Notebooks

## Positivism

27 Feb 2017 16:30

My positivism is largely temperamental: that is, I am incapable of lending credence to someone like Hegel or St. John the Divine, though I recognize they are very different. (Hegel makes me want to cry bullshit!'' or throw away the book, but I'd ask St. John to share his drugs, or have him committed if he didn't need any. I suspect he would have to be committed.) They are both, however, mad. So is everyone, or nearly everyone, as soon as we get away from the checks and controls of observation and survival. Man is the irrational animal.

Sometimes this makes me want to cry or scream; at others it is simply amusing, in a mildly morbid way, and I think that much preferable. I'd like to see the sick men's dreams'' replaced by the calm sunshine of the mind'' (Hume), but the lion will lay down with the lamb, and the Serb with the Bosnian, before that happens. In the meanwhile, a useful or at least entertaining empirical project would be a nosology of human thought, or a catalog of its diseases: and we may one day speak of Hegel's Syndrome, or a Johannine Malignancy.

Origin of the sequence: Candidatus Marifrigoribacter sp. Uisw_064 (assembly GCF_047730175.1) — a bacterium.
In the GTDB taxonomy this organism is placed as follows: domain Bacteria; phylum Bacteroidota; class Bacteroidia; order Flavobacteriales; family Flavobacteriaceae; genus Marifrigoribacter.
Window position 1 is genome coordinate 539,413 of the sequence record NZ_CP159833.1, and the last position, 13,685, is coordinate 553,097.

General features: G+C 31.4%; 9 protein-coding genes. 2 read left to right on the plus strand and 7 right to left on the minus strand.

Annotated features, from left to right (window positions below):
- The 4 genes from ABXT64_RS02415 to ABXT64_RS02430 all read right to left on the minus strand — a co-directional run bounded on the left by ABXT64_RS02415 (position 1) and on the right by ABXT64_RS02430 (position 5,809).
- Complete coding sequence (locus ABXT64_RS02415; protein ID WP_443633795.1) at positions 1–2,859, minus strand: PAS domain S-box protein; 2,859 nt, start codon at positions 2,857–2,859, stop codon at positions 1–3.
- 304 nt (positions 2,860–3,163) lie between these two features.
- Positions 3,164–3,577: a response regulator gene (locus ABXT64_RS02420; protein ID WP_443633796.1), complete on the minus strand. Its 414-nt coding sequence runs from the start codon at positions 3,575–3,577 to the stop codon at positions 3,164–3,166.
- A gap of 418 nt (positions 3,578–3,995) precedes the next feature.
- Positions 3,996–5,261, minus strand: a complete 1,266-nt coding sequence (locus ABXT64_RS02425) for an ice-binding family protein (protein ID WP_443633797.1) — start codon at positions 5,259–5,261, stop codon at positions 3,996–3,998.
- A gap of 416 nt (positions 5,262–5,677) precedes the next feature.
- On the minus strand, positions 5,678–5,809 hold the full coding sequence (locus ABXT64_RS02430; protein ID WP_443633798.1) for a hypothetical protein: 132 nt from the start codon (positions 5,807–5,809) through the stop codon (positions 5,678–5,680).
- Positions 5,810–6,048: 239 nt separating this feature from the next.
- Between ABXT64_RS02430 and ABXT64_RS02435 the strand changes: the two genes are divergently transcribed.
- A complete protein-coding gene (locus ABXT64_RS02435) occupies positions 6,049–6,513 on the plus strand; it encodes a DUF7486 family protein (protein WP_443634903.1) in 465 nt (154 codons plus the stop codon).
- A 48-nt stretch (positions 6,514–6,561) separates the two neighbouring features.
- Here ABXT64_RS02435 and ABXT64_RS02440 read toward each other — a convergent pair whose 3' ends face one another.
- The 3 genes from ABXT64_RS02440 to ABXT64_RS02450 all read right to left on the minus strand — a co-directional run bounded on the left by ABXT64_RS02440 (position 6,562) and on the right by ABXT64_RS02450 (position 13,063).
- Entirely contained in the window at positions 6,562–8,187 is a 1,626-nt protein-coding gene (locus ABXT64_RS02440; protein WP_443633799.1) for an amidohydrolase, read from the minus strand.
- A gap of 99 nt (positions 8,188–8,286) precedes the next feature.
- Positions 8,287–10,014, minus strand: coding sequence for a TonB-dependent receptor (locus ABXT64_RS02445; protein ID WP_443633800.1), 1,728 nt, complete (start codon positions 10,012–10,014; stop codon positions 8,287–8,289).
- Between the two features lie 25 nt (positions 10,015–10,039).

Recommended:
• Leszek Kolakowski, History of Positivist Thought. [The first edition, translated as Alienation of Reason, was written while the author was still in Poland, and some of the things I object to in it may have been necessary to get it past the censors. I haven't gotten hold of the second edition, which was revised by the author after his exile.]
• David Stove, The Plato Cult and Other Philosophical Follies. [Marvellously amusing book. First proposed the nosology.]